Map out that plan, consider your options, and what you’d like to do. Evaluate your skills, strengths, and weaknesses, and consider ways to enhance your marketability.
Explore career options and enhance your skills: Take this opportunity to reassess your career goals and interests. Consider additional education or training. This is an opportunity for you to consider a career change. Research industries that align with your passions. Identify any skills or knowledge you lack and then take online courses, attend workshops, or pursue certifications to enhance your skill set and make you more competitive in the job market.
Be proactive in your job search: Treat your job search as a project and stay proactive. Update your resume, your LinkedIn page, and other online profiles. Review jobs of interest and then tailor your resume to highlight your skills, experience, and achievements. Lawyer skills translate well for many corporate roles. Find ways to convey how your experience and skill set make you an exceptional candidate for the job you seek. Draft a compelling cover letter that demonstrates your interest and suitability for prospective roles. Emphasize your most relevant qualifications to capture the attention of potential employers.
Network: Networking can also lead to new job opportunities and connections that may help you in your job search. But don’t ask people outright for a job. It makes you seem desperate or pushy. It puts them on the spot and makes them uncomfortable. Instead, let people know that you are interested and available for job opportunities. Share your skill set. That’s far more effective and strategic. Attend job fairs, industry groups, and networking events. Explore ex judicata’s job board, which focuses on careers for attorneys interested in leaving law. Dedicate time each day for job searching and networking activities.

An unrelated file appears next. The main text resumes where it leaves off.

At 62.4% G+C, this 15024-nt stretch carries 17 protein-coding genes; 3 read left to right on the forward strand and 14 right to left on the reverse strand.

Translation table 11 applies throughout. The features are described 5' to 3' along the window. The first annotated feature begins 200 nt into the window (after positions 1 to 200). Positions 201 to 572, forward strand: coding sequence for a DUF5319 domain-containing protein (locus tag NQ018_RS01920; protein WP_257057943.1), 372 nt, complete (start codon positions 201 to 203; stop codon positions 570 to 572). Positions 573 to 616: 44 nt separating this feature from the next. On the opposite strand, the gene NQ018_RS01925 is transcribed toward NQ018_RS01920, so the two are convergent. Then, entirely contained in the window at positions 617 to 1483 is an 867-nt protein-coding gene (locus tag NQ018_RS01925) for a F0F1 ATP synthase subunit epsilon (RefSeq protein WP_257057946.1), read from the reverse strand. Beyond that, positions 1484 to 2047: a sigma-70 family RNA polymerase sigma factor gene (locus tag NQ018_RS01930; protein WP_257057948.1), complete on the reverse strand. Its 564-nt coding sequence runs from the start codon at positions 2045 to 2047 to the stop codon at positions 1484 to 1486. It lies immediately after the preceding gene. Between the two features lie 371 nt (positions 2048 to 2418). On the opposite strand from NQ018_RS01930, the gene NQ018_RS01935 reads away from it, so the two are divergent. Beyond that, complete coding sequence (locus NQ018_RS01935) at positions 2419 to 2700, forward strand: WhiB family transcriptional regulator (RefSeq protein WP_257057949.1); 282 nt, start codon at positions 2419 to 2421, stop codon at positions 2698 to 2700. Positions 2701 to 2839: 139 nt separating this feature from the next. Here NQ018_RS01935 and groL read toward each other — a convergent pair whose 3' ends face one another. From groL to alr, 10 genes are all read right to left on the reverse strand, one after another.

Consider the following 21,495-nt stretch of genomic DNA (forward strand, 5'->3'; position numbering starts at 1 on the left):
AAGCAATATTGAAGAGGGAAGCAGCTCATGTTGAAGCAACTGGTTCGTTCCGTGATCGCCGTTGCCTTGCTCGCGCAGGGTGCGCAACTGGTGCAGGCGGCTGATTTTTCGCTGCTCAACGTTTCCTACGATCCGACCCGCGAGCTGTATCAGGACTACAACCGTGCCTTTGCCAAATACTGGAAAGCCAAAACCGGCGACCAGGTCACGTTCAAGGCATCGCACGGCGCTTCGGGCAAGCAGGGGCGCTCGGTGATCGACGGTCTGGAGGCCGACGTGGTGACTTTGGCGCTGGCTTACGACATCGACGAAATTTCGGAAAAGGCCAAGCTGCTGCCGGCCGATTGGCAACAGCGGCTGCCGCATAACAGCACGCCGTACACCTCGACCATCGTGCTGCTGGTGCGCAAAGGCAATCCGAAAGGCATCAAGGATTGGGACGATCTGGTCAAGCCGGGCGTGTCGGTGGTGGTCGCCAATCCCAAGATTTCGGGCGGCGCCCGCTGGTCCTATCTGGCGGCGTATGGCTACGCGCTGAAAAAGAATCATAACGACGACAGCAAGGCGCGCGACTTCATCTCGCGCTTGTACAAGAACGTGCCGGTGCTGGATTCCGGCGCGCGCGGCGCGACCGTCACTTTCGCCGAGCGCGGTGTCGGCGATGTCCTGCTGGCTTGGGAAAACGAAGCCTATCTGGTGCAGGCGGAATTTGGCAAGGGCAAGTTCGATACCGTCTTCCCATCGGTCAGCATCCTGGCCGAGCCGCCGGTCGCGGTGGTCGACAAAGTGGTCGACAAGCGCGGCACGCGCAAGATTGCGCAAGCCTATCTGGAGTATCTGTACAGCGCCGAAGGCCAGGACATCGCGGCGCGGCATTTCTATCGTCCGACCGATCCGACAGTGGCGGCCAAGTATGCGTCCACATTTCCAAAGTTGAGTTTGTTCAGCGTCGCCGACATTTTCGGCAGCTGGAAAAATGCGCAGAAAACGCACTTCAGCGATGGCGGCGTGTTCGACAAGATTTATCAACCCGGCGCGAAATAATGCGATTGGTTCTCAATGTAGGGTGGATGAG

By expressing your interest and availability, you’re allowing others to help you without making them feel pressured or obligated to find you a job immediately. By making your intentions known, you increase the chances of being referred to relevant contacts or being informed about potential job opportunities that may not be publicly advertised. And, when you share your skill set, you give people an opportunity to make recommendations and suggestions based on your skills, experiences, and interests. They may be able to guide you toward specific companies or roles that align well with your background and aspirations. Someone in your network might be aware of unadvertised positions or have connections within companies that could lead to potential job opportunities.
Further, expressing interest and availability rather than directly asking for a job helps maintain a professional image. It demonstrates your proactive attitude and eagerness to contribute to the field or industry, rather than simply seeking a job out of necessity. This can positively impact your reputation and increase the likelihood that you’ll be considered for suitable positions.
Prepare for interviews: Research the company you are interviewing with to familiarize yourself with their culture, values, products and services so you can show your knowledge and interest in the company. Practice common interview questions and prepare compelling answers that highlight your qualifications and experiences.
Finally, remember that losing a job is a temporary setback, and in time, with perseverance and the right mindset, you will find new opportunities. Stay positive, stay focused, and continue taking proactive steps toward securing your next job.